Bob and I vacationed in Gettysburg earlier this month. We attended Gettysburg Remembrance Day activities, toured the battlefield, and caught the last few minutes of the Gettysburg Dedication Ceremony.
The Gettysburg National Military Park was formed in 1895 on the land where the battle was fought as a memorial to honor the Confederate and Union soldiers. The park’s highlight is the 24-mile auto tour which covers the notable events that occurred throughout the conflict. The Battle of Gettysburg was a turning point in the Civil War, the Union victory that ended General Robert E. Lee’s second and most ambitious invasion of the North. Gettysburg was the Civil War’s bloodiest battle and was also the inspiration for President Abraham Lincoln’s “Gettysburg Address”.
We toured the Gettysburg battlefield on Sunday, November 18th.
Visitors can choose to go on a self-guided auto tour of the battlefield, using the National Park Service’s free “Touring the Battlefield” map. The map is available at the National Park Service Information Desk in the Visitor Center. In addition there are several guided tours available at various prices. For example visitors can tour the battlefield, via the Gettysburg Foundation, with a Licensed Battlefield Guide—privately, in your own car, or by bus. A bus tour with a Licensed Battlefield Guide currently costs $35 (adult, ages 13+) and $21 (children, ages 6-12). Children under the age of 6 are free. Visitors can tour the battlefield at their own pace, too. The Gettysburg Field Guide, which includes an 80-page battlefield guide and audio CD/smartphone versions of the tour, costs $29.99. This field guide, as well as others, can be purchased in the Museum Bookstore either in person or online.
We opted for a guided battlefield tour at our own pace. We purchased the Tour Buddy app “Gettysburg Driving Tour” for $9.99. This app is available on the App Store or Google Play. The Gettysburg Driving Tour app follows the National Park Service’s 16-stop self-guided auto tour. The tour starts at the Visitor Center and traces the three-day battle in chronological order. The app is GPS triggered. As we drove through the battlefield, the app triggered at various points. Our tour guide, Joe, told the story of Gettysburg at each of these points. You can take your time and spend as long as you like touring the battlefield or zip through in about 1.5 hours. We did both 🙂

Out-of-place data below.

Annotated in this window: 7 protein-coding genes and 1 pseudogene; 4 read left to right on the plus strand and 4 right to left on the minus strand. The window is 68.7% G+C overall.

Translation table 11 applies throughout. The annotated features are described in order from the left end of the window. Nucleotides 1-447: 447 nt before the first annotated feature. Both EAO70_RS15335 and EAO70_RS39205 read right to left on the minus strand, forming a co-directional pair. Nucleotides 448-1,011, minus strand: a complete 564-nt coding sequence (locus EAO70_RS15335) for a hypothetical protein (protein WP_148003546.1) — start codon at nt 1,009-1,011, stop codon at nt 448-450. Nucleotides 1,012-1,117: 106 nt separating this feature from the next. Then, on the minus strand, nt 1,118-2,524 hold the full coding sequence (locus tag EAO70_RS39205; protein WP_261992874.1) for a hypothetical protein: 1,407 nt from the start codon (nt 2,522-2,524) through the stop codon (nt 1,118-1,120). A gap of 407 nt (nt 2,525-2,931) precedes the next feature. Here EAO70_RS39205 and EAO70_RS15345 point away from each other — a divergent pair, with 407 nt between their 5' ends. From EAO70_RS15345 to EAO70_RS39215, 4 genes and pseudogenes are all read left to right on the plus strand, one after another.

I will prepare three blog posts about our tour of the Gettysburg battlefield. This blog post pertains to Auto Tour Stops 1-3 and provides notable events that occurred during the first day of the three-day battle (July 1, 1863).
Auto Tour Stop #1
“The Battle of Gettysburg began at about 8 a.m. to the west beyond the McPherson Barn as Union cavalry confronted Confederate Infantry advancing east along Chambersburg Pike. Heavy fighting spread north and south along this ridgeline as additional forces from both sides arrived.” –The Auto Tour
Leaving Auto Tour Stop #1 we crossed over the McPherson Ridge Railway Cut. On July 1, 1863 the railroad tracks had not yet been placed but provided a deep entrenchment. During the day, the Union army deployed near the railway cut to contest the attacks of the Confederate army. The Confederates were held off during the morning and early afternoon but were able to drive off the Union army due to superior numbers.
Auto Tour Stop #2
Eternal Light Peace Memorial
“At 1 PM Major General Robert E. Rodes’ Confederates attacked from this hill, threatening Union forces on McPherson and Oak Ridges. Seventy-five years later, over 1,800 Civil War veterans helped dedicate this memorial to ‘Peace Eternal in a National United’.” – The Auto Tour
Auto Tour Stop #3
“Union soldiers here held stubbornly against Rodes’s advance. By 3:30 p.m., however, the entire Union line from here to McPherson Ridge had begun to crumble, finally falling back to Cemetery Hill. When the first day ended, the Confederates held the upper hand. Lee decided to continue the offensive, pitting his 70,000 men army against Meade’s Union army of 93,000.” – The Auto Tour
We did not climb the observation tower, from which I read one can see Oak Ridge–the top of a hill that was the location of the 1863 Battle of Gettysburg combat.
Please check back soon for Gettysburg Battlefield Tour, Part 2.